Review Of The Aston Martin Rapide S Saloon
Looking for an objective review of the Aston Martin Rapide S Saloon? OSV has got you covered, from massive engines to lease deals.
Fancy stopping traffic? Then rock up in the new Aston Martin Rapide S Saloon, essentially a longer coupe that’s got a dash more usability. It shares its platform with the spectacular DB9, and comes with more doors, more practicality – but just as much performance and style.
Aston Martin’s have always had an aura about them. For many of us, they’re the dream car. They’re elegant machines reserved for the financial elite who can afford the running costs, love the power, and can’t get enough of their status, and all-round ability.
This one is ideal if you need a car for everyday use, and to handle all your Harrods bags. With this luxury saloon, all eyes will be on you, and few cars can carry four people around with as much style and charisma as this one can.
Tempted? OSV takes a closer look at what it’s all about with our 2017 Aston Martin Rapide S review.
On The Road
Rapid by name – and very much rapid by nature. The Rapide is as quick as cars of this size come. In fact, you’d need to stretch your imagination a little to believe how fast this car can actually go. Powered by a huge V12 6.0-litre engine, it delivers up to 552bhp, and can get you from a standstill to 62mph in 4.4 seconds before maxing out at 203mph.
This is in its revised version. Before extra powered and an eight-speed gearbox were added, the car could “only” do 0-62 in 4.9 seconds. You can still get this earlier model, but the six-speed automatic transmission it’s paired with isn’t as sophisticated as the more recent 8-speed ‘box.
This is a big car, and it’s not easy to get away from that fact when you look at it. It’s got presence, but despite its size it’s still a nimble-footed machine. It’s not as twinkle-toed as a small city car, but it can manoeuvre tight corners with surprising ease.
Despite the plush seats, it isn’t the most comfortable car around, however. The suspension is on the firm side, and it’s a car that can feel a bit clumsy in corners once you get up to full flow. Moreover, tyre noise is noticeable, and will seep into the cabin.
If you go for the most recent version, the eight-speed automatic transmission at least comes with new settings for your adaptive dampers so that you can soften the suspension and make the ride feel as comfortable as possible.
Interior, Design & Build Of The Aston Martin Rapide S
This is car that can stop traffic in its tracks, and cause pedestrians to stop talking to their partners while they gaze on with admiration, envy and lust at your wheels. Even ignoring the glorious tenor-like vocal notes of the engine for a second, the Rapide S is a thing of beauty that turns heads.
The nose is taken from its stablemate, the Aston Martin DB9 Coupe. But because the body is longer, it means you or any Aston Martin connoisseurs won’t be mistaking it for another car.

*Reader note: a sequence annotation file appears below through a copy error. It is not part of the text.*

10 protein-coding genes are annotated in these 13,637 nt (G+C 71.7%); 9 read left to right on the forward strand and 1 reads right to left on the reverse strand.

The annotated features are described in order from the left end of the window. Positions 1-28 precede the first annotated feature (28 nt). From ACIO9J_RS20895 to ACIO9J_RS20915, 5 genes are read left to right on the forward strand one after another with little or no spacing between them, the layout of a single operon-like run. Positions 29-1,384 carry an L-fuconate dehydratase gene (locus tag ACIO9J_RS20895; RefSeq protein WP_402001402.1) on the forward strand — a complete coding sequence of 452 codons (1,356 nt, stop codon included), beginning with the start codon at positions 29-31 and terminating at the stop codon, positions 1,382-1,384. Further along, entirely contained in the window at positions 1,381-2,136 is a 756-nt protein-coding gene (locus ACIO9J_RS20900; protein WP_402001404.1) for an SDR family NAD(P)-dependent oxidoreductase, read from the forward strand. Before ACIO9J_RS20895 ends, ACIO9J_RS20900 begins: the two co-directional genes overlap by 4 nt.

And to make sure the car looks as unique as possible, the rear doors open upwards and outwards. This also ensures that they won’t be colliding with the kerb anytime soon. After all, this is a car that deserves to remain mark-free.
Inside, the sense of occasion continues. There is a proper regal atmosphere in here, with the car featuring the usual Aston Martin cues. You get splashes of leather and wood trim here and there, as well as instruments only found in cars like this. It’s purely self-indulgent stuff. But who cares?
If there is one criticism you could aim at Aston Martin, however, it’s that they’re struggling to modernise their cars. So while the cabin is gorgeously conceived and executed, the infotainment system lags behind rivals. It’s not easy to use, and we’re not sure what the design team were thinking when they decided a small monochrome screen would be easy on the eye.
In terms of practicality, the Rapide S is certainly usable. But it isn’t the most usable saloon on the market. The rear seats are cramped, and not exactly becoming of such a big car. Indeed, your backseat passengers might complain that they’ve had more space in a 15K super mini.
However, since this is essentially a converted coupe, you can compare it with a coupe and it easily comes out on top. The 317-litre boot, for example, is reasonable, while the rear seats – however cramped they may be – are exquisite and tailored for comfort.
Equipment & Safety Of The Rapide S
Equipment is decent, and includes climate control, Bluetooth connectivity, cruise control, satellite navigation and rear parking sensors.
The car hasn’t been crash-tested by Euro NCAP, but safety kit is good and includes side, front, as well as curtain airbags. You also get electronic stability control and traction control, while the V12 engine is a bit of a veteran that’s proven its reliability over the years.
Cost Of The Aston Martin Rapide S Saloon
Prices for the new car start out from £149,500. If you prefer to lease, prices start out from. For more information, you can check out our lease deals here.
Fearsome performance means scary running costs. It’s a case of look away now, as the car is capable of returning fuel economy of 21.3mpg at best. That puts it behind most of its major rivals. You’ll also have to pay £505 a year in road tax if you get your hands on one of these.
Pros and Cons Of The Aston Martin Rapide S Saloon
It’s a saloon that looks like a coupe. And it performs exactly like you’d expect an Aston Martin coupe to perform.
Quintessentially well-groomed, this is one of the most handsome cars on the road today.
It’s based on a coupe but has the all-important usability factor, and its boot measures 317-litres.
Running costs are not good, but that’s not the worst of it. Despite forking out some £150,000 on this, you can expect its value to dwindle to £70,000 after 3 years. Not cool, Mr Bond.
Superstar Price Tag